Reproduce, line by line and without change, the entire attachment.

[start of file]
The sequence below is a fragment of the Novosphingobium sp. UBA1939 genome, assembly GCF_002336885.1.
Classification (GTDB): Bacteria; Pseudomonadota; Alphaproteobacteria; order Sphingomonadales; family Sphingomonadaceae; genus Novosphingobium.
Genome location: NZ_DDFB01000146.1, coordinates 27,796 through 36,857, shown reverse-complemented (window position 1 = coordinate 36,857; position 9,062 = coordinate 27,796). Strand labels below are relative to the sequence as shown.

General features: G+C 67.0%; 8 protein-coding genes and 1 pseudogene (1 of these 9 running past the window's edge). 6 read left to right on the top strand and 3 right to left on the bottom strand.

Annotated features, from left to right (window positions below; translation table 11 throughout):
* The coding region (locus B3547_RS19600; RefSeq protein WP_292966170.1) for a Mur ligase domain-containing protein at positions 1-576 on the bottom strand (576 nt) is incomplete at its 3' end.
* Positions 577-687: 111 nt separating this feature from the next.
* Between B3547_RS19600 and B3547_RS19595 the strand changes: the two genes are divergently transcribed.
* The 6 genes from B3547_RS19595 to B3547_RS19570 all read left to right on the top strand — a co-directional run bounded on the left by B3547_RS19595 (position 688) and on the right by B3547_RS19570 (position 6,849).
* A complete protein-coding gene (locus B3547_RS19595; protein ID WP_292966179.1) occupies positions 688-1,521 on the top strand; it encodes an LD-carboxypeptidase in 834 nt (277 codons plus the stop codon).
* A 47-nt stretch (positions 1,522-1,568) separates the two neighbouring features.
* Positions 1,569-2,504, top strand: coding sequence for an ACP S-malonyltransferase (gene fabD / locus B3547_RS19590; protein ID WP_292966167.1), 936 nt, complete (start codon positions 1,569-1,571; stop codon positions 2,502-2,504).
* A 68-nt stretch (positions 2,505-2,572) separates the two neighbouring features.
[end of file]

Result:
The sequence below is a fragment of the Novosphingobium sp. UBA1939 genome, assembly GCF_002336885.1.
Classification (GTDB): Bacteria; Pseudomonadota; Alphaproteobacteria; order Sphingomonadales; family Sphingomonadaceae; genus Novosphingobium.
Genome location: NZ_DDFB01000146.1, coordinates 27,796 through 36,857, shown reverse-complemented (window position 1 = coordinate 36,857; position 9,062 = coordinate 27,796). Strand labels below are relative to the sequence as shown.

General features: G+C 67.0%; 8 protein-coding genes and 1 pseudogene (1 of these 9 running past the window's edge). 6 read left to right on the top strand and 3 right to left on the bottom strand.

Annotated features, from left to right (window positions below; translation table 11 throughout):
* The coding region (locus B3547_RS19600; RefSeq protein WP_292966170.1) for a Mur ligase domain-containing protein at positions 1-576 on the bottom strand (576 nt) is incomplete at its 3' end.
* Positions 577-687: 111 nt separating this feature from the next.
* Between B3547_RS19600 and B3547_RS19595 the strand changes: the two genes are divergently transcribed.
* The 6 genes from B3547_RS19595 to B3547_RS19570 all read left to right on the top strand — a co-directional run bounded on the left by B3547_RS19595 (position 688) and on the right by B3547_RS19570 (position 6,849).
* A complete protein-coding gene (locus B3547_RS19595; protein ID WP_292966179.1) occupies positions 688-1,521 on the top strand; it encodes an LD-carboxypeptidase in 834 nt (277 codons plus the stop codon).
* A 47-nt stretch (positions 1,522-1,568) separates the two neighbouring features.
* Positions 1,569-2,504, top strand: coding sequence for an ACP S-malonyltransferase (gene fabD / locus B3547_RS19590; protein ID WP_292966167.1), 936 nt, complete (start codon positions 1,569-1,571; stop codon positions 2,502-2,504).
* A 68-nt stretch (positions 2,505-2,572) separates the two neighbouring features.